Though the machete is a nearly omnipresent tool throughout most of the developing world, made by dozens of manufactures to hundreds of patterns, we in the United States only have one domestic manufacturer of quality affordable true machetes.
The Ontario Knife Company has been stolidly churning out quality edged goods for over 120 years and during that time has contracted the production of many different tools for the the US Government. Among them, the M1942 machete remains an issue item in slightly modified form 71 years after being type specified. (Or at least it would be a generally issued item if US American service-folk would ever get deployed to a locality whose scenery consisted of anything other than dust, sand, rocks and the foul precipitate of militant Islam.)
Currently produced for the commercial market by the Ontario Knife Company as the 1-18 “Military Machete” (NSN 5110-00-813-1286), occasionally sold as surplus from the DOD to the public, the 1-18 is one of the most widely distributed and common machetes in the US.
Lets give it a look.
The OKC 1-18 generally conforms to the perception of a plain-vanilla “latin” style machete having a straight back, extended ricasso and not-particularly-pointy point. There are some clever subtleties in the design as the blade gently broadens from the ricasso to give a more weight forward balance.
The blade is ground from stock a full 1/8″ thick and is untapered. While not “thick” to the common US American perception of what constitutes a “heavy duty” knife, when compared to most actual working machetes the Ontario seems massive.
This extra thickness isn’t necessarily a good thing since it comes at the price of increased user fatigue and decreased control but does increase chopping performance on light hardwoods. OKC offers a lighter (but still thick by machete standards) “Econo” line of machetes with a .08″ blade thickness.
The blade is coated in an even black phosphated finish. Note that this sort of finish has minimal rust preventative properties unless kept well oiled. In any case, the finish isn’t very durable will soon wear off with usage.
Most machetes are usually shipped dull and the Ontario is no exception. Expect it to be totally dull and unusable out of the box. Usually the OKC machetes will require less finish filing or grinding to establish a working edge as the bevels are closer than on most central or south American machetes.
Ontario uses 1095 steel for their machete blades. While the desired hardness for machete blades is low, OKC’s 1095 will offer better edge retention than most imported carbon steel machetes but can fail catastrophically if pushed beyond its limits. To put it another way, I’ve seen more broken OKCs than I have bent OKCs. Remember folks, it isn’t an axe and it isn’t a prybar.
While the blade of the OKC is of the utmost quality, the grip as delivered is an ergonomic disaster seemingly intended for the inhuman grasp of some sort of anthropomorphic steam driven automaton. The scales will also be poorly fitted to the tang. No surprise in this regard, and quickly and easily remedied by the use of a rasp or other abrasive tool.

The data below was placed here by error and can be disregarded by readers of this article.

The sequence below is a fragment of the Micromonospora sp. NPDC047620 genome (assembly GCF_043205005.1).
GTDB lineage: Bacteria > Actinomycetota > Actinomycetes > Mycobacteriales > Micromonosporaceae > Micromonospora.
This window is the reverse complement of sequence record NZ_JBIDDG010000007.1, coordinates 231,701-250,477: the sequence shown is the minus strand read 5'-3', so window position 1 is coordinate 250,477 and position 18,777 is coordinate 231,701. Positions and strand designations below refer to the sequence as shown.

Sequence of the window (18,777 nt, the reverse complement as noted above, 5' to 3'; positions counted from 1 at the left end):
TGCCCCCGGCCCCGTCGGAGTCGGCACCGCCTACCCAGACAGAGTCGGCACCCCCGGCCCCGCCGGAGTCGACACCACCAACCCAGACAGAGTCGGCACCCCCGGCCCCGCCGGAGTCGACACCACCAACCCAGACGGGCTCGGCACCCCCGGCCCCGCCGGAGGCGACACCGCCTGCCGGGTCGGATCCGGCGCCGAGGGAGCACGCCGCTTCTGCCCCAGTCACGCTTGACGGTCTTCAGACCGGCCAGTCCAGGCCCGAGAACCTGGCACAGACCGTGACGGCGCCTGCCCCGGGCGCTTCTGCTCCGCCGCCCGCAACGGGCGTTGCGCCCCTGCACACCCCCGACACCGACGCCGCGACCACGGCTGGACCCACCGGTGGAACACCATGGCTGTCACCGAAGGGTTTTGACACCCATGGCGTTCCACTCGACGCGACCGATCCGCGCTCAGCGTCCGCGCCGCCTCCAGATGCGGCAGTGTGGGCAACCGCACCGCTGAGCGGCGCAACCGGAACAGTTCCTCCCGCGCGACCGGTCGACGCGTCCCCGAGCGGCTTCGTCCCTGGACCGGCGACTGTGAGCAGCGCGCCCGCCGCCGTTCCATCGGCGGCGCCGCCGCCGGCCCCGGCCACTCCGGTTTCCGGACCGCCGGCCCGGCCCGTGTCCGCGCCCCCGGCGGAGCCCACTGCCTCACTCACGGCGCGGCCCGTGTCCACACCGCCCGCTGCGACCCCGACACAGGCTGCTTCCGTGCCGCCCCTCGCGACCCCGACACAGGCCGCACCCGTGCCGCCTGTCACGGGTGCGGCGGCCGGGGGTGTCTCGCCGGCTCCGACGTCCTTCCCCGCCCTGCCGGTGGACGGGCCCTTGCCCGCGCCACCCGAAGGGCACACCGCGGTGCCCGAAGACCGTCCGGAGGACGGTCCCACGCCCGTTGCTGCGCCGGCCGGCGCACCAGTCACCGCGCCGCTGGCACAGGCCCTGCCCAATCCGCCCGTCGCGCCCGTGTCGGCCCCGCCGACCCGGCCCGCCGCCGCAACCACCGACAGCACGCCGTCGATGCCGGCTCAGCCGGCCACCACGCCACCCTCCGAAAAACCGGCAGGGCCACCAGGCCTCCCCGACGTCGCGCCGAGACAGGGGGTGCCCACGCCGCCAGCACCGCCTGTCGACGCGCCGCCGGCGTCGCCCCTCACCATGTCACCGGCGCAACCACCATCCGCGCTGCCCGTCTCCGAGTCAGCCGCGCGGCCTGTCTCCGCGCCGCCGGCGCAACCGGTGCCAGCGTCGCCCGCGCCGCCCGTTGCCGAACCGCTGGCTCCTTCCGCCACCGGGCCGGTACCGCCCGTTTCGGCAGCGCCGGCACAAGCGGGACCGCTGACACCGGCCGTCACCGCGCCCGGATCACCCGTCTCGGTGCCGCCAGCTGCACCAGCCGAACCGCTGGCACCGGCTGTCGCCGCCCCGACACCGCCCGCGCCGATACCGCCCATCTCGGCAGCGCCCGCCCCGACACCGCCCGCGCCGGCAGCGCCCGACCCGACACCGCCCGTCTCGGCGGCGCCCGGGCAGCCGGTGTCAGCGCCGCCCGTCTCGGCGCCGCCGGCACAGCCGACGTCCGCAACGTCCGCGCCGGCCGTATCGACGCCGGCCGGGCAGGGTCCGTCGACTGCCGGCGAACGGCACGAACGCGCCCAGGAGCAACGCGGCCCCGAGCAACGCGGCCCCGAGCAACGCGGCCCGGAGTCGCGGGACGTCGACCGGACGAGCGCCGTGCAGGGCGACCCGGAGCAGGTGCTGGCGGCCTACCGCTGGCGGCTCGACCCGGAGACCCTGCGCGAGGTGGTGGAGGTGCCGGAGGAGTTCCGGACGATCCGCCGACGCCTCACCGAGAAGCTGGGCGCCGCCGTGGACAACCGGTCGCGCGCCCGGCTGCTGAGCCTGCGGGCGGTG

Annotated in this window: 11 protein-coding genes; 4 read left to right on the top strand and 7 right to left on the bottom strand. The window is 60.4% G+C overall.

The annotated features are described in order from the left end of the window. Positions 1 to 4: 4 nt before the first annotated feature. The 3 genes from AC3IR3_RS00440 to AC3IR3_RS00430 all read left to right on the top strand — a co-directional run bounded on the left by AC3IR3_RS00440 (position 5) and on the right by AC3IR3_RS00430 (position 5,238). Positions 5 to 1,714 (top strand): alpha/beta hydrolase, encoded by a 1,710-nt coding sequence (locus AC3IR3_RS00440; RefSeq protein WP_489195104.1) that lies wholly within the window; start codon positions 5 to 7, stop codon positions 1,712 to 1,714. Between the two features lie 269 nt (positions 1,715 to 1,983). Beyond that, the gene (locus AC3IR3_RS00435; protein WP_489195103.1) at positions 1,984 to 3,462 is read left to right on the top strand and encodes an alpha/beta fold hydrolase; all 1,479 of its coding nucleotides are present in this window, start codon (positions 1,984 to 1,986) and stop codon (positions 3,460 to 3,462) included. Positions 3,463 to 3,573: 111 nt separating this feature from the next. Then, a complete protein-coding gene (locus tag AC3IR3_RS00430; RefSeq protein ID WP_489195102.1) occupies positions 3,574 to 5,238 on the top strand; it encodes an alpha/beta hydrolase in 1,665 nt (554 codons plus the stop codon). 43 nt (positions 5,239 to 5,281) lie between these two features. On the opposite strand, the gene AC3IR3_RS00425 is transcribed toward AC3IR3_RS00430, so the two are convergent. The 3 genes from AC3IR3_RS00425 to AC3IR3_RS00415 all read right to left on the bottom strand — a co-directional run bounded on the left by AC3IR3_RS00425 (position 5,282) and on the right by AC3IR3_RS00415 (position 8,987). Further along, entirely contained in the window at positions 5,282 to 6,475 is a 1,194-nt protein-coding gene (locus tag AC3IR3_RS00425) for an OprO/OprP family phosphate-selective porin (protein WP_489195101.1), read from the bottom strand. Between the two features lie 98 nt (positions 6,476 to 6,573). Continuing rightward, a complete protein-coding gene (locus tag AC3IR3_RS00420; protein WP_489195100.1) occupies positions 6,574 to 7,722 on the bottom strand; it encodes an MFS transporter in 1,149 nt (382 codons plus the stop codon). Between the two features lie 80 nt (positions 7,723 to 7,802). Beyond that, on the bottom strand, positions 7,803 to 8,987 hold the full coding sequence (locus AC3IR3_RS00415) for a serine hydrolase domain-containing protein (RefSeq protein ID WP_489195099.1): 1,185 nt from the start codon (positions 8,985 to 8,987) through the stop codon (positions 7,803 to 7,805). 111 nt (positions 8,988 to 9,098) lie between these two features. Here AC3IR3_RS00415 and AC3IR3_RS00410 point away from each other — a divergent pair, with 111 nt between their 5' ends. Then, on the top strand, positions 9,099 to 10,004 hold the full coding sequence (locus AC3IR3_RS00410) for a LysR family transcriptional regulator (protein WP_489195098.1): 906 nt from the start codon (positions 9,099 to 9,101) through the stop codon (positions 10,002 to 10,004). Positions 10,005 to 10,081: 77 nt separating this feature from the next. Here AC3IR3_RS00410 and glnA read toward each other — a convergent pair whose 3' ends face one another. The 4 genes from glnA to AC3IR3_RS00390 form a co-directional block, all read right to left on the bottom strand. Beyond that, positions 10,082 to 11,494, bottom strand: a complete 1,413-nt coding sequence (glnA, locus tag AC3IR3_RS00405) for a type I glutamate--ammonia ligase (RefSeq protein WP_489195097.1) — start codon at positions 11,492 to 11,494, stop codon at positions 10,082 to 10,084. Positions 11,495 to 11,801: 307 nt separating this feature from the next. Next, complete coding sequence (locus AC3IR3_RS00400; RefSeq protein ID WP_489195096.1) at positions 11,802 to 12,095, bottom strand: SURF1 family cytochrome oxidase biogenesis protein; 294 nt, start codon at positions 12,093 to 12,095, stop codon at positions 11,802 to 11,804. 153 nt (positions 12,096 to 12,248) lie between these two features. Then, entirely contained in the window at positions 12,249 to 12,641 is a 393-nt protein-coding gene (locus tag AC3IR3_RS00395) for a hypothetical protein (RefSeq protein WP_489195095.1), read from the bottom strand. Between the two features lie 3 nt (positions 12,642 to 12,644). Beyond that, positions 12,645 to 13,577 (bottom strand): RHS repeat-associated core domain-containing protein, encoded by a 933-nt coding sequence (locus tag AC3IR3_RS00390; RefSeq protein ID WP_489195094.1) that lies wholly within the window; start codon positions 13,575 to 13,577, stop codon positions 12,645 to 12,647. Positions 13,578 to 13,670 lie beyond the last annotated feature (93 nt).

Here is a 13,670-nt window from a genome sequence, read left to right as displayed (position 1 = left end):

The poorly fitted grips aren’t the issue. It is the profile of the grips. While nicely rounded to the rear, the edge side of the scales are knuckle-achingly square.
The shape of the grip may even preclude the use of a proper thumb and forefinger grip without great discomfort for some users. (Specifically those of us possessed of the standard flesh and blood hand configuration.)
The plastic handle scales do have enough thickness to allow the sharp corners to be rounded but another critical flaw exists.
The compression rivets that are used to secure the scales are notorious for repeatedly working loose. Very annoying if you are depending on the tool in the field. If only someone at OKC was paying attention to these endemic flaws and had worked out a fix…oh, what is this?
Well how about that?
This one piece molded-on grip solves most of the issues that the standard 1-18 grip has. No loose rivets. No sharp edges. Well molded, lightly textured with a rounded oval profile. While the D guard does offer some small protection for the hand under limited circumstances this small utility is more than outweighed by the manner in which the guard interferes with the handling of the tool. To restate in more succinct terms, the D guard is often in the damn way. Thankfully it can be easily sawed off and discarded.
The OKC 1-18 usually retails for around the $25 mark from most vendors, and the “improved” version with one piece polymer grip is a few dollars more. While the handle scales of the 1-18 are sub-par they are easily removed and it is a fairly simple (and very rewarding) task for a handy person or blade aficionado to pin on better scales. For those seeking a hard use tool to use with minimal investment of time and effort the “improved” grip is undoubtedly superior.